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Matt Ridley is the author of provocative books on evolution, genetics and society. His books have sold over a million copies, been translated into thirty languages, and have won several awards.

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Organic's footprint

Buying organic food may make you feel superior, but stop pretending it is better for the planet

The quantity of cereals harvested in the world has trebled in 40 years [correction: nearly trebled in 50 years!], but the acreage planted to cereals has hardly changed at all.

(graph from my book)

That remarkable achievement is mostly down to the fact that most farmers now get extra nitrogen straight from the air, via ammonium factories, rather than from plants, dung and dead fish -- the `organic' way.

If the world was fed with organic food, it follows, we would need to cultivate or otherwise exploit far, far more land to get the plants, dung and dead fish to produce the same amount of food. As I submit to being preached at by organic farmers about their virtue, this fact keeps creeping into my head. Wholly organic farming means no rainforests or it means hunger and high food prices.

The organic folk usually reply by saying that their farms are better for wildlife on a local level. Well, now comes a comprehensive study of British farmland that says they are not even achieving that:

While there were more plants and butterflies on organic farms, there was no difference in the number of bees and there were 30 per cent more hoverflies on conventional farms. Organic fields contained more magpies and jays but 10 per cent fewer small birds such as yellowhammers, corn buntings, linnets, skylarks and lapwings.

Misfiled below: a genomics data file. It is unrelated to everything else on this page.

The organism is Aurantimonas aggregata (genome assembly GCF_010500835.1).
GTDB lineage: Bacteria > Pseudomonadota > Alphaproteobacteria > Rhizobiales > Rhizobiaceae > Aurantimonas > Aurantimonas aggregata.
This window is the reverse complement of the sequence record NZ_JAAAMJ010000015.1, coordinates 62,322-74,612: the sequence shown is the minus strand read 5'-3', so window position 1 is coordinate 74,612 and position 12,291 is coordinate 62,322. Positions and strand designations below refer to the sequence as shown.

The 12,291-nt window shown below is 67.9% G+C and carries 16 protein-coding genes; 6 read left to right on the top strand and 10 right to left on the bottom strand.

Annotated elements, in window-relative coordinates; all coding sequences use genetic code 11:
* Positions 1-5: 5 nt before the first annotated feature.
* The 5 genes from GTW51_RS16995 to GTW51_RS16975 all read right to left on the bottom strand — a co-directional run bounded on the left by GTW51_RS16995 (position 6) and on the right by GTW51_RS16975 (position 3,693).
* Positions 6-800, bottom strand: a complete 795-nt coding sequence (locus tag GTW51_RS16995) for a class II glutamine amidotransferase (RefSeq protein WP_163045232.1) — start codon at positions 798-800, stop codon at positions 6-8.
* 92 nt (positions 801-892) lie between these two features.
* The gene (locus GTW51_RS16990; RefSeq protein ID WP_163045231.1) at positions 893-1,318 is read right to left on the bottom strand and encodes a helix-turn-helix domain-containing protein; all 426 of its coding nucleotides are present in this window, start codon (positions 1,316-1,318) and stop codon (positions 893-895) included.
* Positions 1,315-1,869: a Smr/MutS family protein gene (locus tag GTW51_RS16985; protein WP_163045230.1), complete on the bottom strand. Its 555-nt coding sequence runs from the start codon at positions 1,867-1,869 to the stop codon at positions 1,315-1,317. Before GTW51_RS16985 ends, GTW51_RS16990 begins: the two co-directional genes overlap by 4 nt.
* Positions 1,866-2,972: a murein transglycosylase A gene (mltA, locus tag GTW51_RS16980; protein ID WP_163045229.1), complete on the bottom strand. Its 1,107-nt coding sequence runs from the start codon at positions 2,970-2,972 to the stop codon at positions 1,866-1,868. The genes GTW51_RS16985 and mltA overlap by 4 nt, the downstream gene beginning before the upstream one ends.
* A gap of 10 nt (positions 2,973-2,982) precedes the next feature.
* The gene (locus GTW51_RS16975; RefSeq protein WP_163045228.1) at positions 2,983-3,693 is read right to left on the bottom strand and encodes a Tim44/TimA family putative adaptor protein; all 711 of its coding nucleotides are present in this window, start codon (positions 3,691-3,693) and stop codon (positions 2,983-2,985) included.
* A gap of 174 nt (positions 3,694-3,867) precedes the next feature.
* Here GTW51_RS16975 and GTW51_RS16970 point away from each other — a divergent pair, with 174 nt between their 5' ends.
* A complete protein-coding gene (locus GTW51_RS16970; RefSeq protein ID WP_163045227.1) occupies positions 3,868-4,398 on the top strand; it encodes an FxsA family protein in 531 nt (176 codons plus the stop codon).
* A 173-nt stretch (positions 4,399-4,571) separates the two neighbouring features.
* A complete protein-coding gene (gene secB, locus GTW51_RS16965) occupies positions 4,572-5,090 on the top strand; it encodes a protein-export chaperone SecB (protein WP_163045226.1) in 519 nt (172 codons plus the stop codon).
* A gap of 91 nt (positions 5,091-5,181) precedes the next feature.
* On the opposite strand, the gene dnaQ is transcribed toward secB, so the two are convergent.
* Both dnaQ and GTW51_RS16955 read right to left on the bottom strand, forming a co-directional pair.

(More magpies, fewer songbirds: Duh! Magpies predate songbird nests.)

The study (original paper behind a paywall, but abstract here) also confirms that organic farming uses up more land to produce the same amount of food:

It concludes that organic farms produce less than half as much food per hectare as ordinary farms and that the small benefits for certain species from avoiding pesticides and artificial fertilisers are far outweighed by the need to make land more productive to feed a growing population.

Last year saw another organic myth laid firmly to rest, when Alan Dangour did a huge survey of all studies purporting to test the health benefits of organic food and found:

Our systematic reviews found that there was no evidence of any important differences in the nutritional composition of foodstuffs grown using conventional and organic farming methods. There was also no evidence of nutrition-related health benefits from consuming organically produced foods.

Bruce Ames long ago (here and here) laid to rest the myth that pesticide residues in conventional food pose a risk to human health:

The pesticides in our diet are 99.99% natural, since plants make an enormous variety of toxins against fungi, insects, and animal predators. Although only 50 of these natural pesticides have been tested in animal cancer tests, about half of them are carcinogens. About half of all chemicals tested in animal cancer tests are positive. The proportion of natural pesticides positive in animal tests of clastogenicity is also the same as for synthetic chemicals.

Given that organic farms use crushed fish, flame-throwing weed control, copper sulphate pesticides, poorly paid labour, and given that it still it takes just about the same calories of fossil fuels to get an organic lettuce from a Californian farm to a plate in New York -- 4,600 versus 4,800 (numbers from Michael Pollan's Omnivore's Dilemma) -- can we please have a little less preaching of organic's holiness?

By all means eat organic food if you want to. But be honest and admit that, as far as the health of the planet is concerned, you are being selfish, rather than virtuous.